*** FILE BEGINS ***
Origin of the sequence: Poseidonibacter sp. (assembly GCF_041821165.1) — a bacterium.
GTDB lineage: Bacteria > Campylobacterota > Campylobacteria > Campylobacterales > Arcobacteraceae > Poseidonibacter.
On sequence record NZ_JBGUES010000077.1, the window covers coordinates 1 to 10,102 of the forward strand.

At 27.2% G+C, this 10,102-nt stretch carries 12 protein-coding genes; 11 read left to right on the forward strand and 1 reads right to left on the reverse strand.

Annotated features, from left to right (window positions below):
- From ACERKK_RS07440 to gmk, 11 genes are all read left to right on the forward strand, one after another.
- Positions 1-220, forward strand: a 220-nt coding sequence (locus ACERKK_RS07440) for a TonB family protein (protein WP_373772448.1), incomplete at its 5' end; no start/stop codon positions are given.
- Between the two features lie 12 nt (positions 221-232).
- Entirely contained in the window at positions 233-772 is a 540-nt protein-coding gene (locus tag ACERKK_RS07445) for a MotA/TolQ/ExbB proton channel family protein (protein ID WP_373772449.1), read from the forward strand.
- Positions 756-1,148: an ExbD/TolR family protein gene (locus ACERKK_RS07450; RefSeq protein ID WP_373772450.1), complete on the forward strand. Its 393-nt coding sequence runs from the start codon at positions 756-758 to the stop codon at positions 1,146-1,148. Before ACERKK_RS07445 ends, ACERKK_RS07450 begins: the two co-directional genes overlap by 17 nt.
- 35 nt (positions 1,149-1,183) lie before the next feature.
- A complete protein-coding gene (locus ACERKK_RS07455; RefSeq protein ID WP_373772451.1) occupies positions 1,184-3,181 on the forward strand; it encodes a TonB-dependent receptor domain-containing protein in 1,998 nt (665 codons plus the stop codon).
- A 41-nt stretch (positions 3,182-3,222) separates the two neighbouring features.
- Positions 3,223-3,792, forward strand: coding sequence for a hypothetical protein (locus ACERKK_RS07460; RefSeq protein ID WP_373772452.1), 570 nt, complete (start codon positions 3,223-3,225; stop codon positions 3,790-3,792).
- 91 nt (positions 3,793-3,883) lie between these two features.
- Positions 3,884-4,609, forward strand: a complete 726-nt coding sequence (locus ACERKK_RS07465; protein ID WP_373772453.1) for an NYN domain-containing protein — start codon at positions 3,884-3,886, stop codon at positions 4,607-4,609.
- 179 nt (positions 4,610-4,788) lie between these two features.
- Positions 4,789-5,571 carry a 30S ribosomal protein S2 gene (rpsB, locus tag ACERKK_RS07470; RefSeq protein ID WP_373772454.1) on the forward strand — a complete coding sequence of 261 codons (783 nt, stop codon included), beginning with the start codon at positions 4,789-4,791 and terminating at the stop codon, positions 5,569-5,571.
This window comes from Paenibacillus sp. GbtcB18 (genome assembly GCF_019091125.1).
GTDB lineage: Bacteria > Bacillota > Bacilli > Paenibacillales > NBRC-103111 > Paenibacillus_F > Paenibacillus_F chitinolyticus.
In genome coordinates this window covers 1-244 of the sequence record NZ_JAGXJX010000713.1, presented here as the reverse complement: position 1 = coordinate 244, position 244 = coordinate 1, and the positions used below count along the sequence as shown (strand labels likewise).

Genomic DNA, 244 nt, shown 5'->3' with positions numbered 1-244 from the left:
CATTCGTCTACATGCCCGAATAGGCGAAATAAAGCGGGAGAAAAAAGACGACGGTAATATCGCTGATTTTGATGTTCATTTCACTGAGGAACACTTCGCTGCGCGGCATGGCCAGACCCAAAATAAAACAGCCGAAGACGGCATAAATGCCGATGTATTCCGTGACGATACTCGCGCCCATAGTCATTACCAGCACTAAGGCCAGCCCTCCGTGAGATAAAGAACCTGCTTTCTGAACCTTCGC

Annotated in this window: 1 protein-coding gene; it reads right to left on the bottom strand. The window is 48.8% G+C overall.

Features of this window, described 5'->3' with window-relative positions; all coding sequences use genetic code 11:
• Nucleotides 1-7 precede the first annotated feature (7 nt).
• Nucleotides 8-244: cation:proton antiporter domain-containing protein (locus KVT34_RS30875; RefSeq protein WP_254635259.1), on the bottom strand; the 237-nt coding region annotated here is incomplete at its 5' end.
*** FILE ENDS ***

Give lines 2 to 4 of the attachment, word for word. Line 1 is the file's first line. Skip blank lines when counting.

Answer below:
GTDB lineage: Bacteria > Campylobacterota > Campylobacteria > Campylobacterales > Arcobacteraceae > Poseidonibacter.
On sequence record NZ_JBGUES010000077.1, the window covers coordinates 1 to 10,102 of the forward strand.

At 27.2% G+C, this 10,102-nt stretch carries 12 protein-coding genes; 11 read left to right on the forward strand and 1 reads right to left on the reverse strand.